Seventeenth Sunday of the Year 1 Kings 3: 5 & 7-12; Romans 8: 28-30; Matthew 13: 44-52
The Collect for the seventeenth Sunday of the year prays that the Lord might so guide us that “we may use the good things that pass in such a way as to hold fast, even now, to those things that ever endure.”
This prayer for discernment anticipates the young Solomon’s prayer for wisdom in the first reading.
“I am a young man, unskilled in leadership. Give your servant a heart to understand how to discern good and evil, for who could govern this people of yours that is so great.”
We instinctively recognise that there is a profound difference between a purely human wisdom, and the wisdom described in Solomon’s prayer as discernment. The differences between a purely human wisdom and the God given discernment sought by Solomon emerge from the context of his prayer.
The wisdom described throughout the scriptures is, above all, a gift from God. As such it is rooted in a humility that acknowledges, with Solomon, that alone we are lacking in a perception that goes beyond the superficial. It is a wisdom ready to confess that our judgments are all too easily corrupted with hidden pride and self -interest. Such Wisdom is God’s gift to those who willingly acknowledge that at times they cannot fully understand themselves, still less God and those around them.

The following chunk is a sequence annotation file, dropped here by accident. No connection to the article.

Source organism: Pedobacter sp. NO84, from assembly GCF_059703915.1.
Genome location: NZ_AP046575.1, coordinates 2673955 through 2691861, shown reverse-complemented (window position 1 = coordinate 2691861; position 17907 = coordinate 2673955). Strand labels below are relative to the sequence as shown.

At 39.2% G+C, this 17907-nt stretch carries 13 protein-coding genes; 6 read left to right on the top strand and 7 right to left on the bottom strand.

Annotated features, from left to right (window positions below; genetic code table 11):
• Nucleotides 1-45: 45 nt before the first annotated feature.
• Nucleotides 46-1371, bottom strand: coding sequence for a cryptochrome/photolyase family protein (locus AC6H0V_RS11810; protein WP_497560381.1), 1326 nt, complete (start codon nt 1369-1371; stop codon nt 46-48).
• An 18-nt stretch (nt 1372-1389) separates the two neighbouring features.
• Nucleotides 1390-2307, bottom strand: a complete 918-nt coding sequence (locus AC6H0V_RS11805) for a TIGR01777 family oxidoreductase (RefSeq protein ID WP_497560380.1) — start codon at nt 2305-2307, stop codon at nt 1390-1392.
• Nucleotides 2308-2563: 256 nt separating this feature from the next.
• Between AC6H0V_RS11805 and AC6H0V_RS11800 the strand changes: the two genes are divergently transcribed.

Such Wisdom, grounded in humility, is expressed in love. It is a love that delights in the Lord and rejoices in his ways.
“Your will is wonderful indeed, therefore I obey it. The unfolding of your Word gives light and teaches the simple.”
In Matthew’s Gospel Jesus proposed such Wisdom as the highest goal for every disciple. Whilst remaining God’s gift, it does not come without commitment and sacrifice on our part. It is the hidden treasure whose discovery surrenders itself to prayerful discernment, and a willingness to surrender everything for the joy of its presence.
“The kingdom of heaven is like a treasure hidden in a field which someone has found. He sells everything he owns and buys the field.”
Saint Paul understood such wisdom as a life-long growth into the intimacy of God’s presence.
“Now we are seeing a dim reflection in a mirror; but then we shall be seeing face to face. The knowledge that I have now is imperfect, but then I shall know fully as I am known.”
The Wisdom given by God is grounded in humility, lived in love and rejoices in its communion with the Lord.